Miscue After Miscue, U.S. Exit Plan Unravels
President Biden promised an orderly withdrawal. That pledge, compounded by missed signals and miscalculations, proved impossible.
By Michael D. Shear, David E. Sanger, Helene Cooper, Eric Schmitt, Julian E. Barnes and Lara Jakes
WASHINGTON — The nation’s top national security officials assembled at the Pentagon early on April 28 for a secret meeting to plan the final withdrawal of American troops from Afghanistan. It was two weeks after President Biden had announced the exit over the objection of his generals, but now they were carrying out his orders.
In a secure room in the building’s “extreme basement,” two floors below ground level, Defense Secretary Lloyd J. Austin III and Gen. Mark A. Milley, the chairman of the Joint Chiefs of Staff, met with top White House and intelligence officials. Secretary of State Antony J. Blinken joined by video conference. After four hours, two things were clear.
First, Pentagon officials said they could pull out the remaining 3,500 American troops, almost all deployed at Bagram Air Base, by July 4 — two months earlier than the Sept. 11 deadline Mr. Biden had set. The plan would mean closing the airfield that was the American military hub in Afghanistan, but Defense Department officials did not want a dwindling, vulnerable force and the risks of service members dying in a war declared lost.
Second, State Department officials said they would keep the American Embassy open, with more than 1,400 remaining Americans protected by 650 Marines and soldiers. An intelligence assessment presented at the meeting estimated that Afghan forces could hold off the Taliban for one to two years. There was brief talk of an emergency evacuation plan — helicopters would ferry Americans to the civilian airport in Kabul, the capital — but no one raised, let alone imagined, what the United States would do if the Taliban gained control of access to that airport, the only way in and out of the country once Bagram closed.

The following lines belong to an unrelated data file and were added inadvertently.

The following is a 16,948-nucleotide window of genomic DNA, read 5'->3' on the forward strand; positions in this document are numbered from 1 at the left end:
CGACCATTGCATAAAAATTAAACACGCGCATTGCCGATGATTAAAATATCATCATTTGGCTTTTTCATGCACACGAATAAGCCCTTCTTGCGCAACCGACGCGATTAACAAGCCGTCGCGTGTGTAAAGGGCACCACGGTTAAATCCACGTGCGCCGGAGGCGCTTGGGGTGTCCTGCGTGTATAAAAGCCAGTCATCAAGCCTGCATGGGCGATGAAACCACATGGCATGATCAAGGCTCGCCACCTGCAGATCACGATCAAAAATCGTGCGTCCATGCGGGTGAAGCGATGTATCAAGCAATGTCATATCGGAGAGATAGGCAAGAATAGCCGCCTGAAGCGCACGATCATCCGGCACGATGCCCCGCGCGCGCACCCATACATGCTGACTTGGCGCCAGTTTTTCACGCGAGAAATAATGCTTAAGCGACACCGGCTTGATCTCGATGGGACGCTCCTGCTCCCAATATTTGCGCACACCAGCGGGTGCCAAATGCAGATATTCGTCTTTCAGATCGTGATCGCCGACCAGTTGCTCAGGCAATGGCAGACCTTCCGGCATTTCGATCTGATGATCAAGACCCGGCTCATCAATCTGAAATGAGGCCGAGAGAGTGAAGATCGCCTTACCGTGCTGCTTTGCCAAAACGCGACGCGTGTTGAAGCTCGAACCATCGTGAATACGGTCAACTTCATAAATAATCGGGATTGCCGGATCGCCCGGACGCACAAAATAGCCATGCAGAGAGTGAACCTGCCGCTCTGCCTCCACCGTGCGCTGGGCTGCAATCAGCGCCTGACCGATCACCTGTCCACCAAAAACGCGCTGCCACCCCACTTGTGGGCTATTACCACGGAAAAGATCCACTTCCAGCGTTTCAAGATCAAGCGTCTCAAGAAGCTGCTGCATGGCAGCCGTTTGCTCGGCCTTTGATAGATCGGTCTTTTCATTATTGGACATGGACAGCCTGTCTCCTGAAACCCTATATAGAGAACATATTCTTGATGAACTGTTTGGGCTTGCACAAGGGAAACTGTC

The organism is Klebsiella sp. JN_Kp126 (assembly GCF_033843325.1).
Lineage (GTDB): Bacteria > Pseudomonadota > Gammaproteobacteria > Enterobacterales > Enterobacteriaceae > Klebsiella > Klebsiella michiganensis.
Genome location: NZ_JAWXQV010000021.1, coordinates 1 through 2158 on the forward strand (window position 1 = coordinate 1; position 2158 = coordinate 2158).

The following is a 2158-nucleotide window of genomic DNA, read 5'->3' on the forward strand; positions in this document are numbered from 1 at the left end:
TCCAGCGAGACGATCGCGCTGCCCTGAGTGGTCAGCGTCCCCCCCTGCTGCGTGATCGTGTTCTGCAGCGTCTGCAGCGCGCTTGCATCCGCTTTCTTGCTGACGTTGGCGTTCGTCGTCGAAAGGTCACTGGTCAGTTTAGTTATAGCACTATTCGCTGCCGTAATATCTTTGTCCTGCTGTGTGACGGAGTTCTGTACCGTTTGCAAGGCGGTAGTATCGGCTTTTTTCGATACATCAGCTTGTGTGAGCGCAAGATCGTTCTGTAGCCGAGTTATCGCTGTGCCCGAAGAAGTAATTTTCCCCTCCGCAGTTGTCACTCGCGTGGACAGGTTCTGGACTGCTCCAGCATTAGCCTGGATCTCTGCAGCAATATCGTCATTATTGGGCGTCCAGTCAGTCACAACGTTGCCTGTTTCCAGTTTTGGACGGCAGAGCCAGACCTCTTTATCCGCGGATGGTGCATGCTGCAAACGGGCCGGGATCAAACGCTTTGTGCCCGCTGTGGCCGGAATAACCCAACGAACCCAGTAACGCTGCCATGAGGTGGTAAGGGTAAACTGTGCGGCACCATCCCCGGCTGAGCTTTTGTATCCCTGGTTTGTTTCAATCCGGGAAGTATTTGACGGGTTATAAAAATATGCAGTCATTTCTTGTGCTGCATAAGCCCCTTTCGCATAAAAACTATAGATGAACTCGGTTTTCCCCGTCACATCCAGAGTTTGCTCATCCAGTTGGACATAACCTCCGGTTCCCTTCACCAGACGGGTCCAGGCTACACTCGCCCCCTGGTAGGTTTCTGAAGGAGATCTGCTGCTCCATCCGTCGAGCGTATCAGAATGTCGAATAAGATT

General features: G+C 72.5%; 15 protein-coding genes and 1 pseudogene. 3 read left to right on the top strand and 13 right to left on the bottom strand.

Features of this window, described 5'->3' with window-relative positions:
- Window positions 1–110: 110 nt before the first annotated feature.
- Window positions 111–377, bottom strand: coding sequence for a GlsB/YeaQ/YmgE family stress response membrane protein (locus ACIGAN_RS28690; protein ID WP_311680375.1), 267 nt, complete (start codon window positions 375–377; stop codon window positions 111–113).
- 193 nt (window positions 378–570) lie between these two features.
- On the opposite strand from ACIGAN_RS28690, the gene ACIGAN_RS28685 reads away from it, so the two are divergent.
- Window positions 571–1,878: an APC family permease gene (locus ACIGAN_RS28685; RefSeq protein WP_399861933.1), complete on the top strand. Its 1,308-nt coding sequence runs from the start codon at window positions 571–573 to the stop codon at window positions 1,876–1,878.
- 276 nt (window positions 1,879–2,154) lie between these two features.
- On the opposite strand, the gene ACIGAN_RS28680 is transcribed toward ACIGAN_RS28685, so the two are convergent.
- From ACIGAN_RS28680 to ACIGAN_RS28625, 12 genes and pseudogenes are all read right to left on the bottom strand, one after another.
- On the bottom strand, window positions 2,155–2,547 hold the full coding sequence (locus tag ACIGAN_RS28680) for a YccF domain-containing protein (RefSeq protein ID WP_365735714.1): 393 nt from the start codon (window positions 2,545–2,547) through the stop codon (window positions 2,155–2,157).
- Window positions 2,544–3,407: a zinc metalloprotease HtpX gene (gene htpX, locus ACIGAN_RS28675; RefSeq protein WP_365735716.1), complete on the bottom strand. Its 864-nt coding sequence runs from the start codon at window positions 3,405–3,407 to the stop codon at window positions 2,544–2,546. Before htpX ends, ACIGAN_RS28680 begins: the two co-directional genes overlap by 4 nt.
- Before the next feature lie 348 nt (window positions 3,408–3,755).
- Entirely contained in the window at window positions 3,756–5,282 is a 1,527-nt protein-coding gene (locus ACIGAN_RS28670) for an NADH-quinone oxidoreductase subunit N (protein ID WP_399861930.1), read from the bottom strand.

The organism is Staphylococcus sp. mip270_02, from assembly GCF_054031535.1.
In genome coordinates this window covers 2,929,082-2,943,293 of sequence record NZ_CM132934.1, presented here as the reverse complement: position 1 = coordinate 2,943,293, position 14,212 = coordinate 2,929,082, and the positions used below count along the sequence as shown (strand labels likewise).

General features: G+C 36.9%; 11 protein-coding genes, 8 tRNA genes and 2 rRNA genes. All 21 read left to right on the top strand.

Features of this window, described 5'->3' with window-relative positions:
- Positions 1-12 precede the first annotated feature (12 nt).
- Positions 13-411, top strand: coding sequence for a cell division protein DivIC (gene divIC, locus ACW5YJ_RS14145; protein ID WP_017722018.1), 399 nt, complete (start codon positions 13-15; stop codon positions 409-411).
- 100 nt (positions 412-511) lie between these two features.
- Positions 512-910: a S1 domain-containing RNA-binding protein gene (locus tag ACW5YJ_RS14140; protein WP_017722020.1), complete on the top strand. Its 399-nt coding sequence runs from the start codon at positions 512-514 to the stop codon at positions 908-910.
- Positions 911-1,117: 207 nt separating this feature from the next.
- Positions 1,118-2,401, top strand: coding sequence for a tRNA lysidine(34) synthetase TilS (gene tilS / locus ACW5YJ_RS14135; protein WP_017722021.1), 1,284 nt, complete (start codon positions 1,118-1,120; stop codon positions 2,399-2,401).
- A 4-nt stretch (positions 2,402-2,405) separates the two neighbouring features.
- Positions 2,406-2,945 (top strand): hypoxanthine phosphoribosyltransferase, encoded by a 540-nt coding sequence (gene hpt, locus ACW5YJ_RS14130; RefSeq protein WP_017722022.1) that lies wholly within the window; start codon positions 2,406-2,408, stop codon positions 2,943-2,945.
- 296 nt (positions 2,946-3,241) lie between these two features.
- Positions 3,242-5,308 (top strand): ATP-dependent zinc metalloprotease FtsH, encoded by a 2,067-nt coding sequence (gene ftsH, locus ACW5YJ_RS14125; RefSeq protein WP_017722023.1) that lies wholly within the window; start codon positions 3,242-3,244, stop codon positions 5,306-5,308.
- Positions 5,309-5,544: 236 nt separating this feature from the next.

The plan was a good one, the group concluded.
Four months later, the plan is in shambles as Mr. Biden struggles to explain how a withdrawal most Americans supported went so badly wrong in its execution. On Friday, as scenes of continuing chaos and suffering at the airport were broadcast around the world, Mr. Biden went so far as to say that “I cannot promise what the final outcome will be, or what it will be that it will be without risk of loss.”
Interviews with key participants in the last days of the war show a series of misjudgments and the failure of Mr. Biden’s calculation that pulling out American troops — prioritizing their safety before evacuating American citizens and Afghan allies — would result in an orderly withdrawal.
Biden administration officials consistently believed they had the luxury of time. Military commanders overestimated the will of the Afghan forces to fight for their own country and underestimated how much the American withdrawal would destroy their confidence. The administration put too much faith in President Ashraf Ghani of Afghanistan, who fled Kabul as it fell.
And although Biden White House officials say that they held more than 50 meetings on embassy security and evacuations, and that so far no Americans have died in the operation, all the planning failed to prevent the mayhem when the Taliban took over Kabul in a matter of days.
Only in recent weeks did the administration change course from its original plan. By then it was too late.
A Sinking Feeling
Five days after the April 28 meeting at the Pentagon, General Milley told reporters on a flight back to Washington from Hawaii that the Afghan government’s troops were “reasonably well equipped, reasonably well trained, reasonably well led.” He declined to say whether they could stand on their own without support from the United States.
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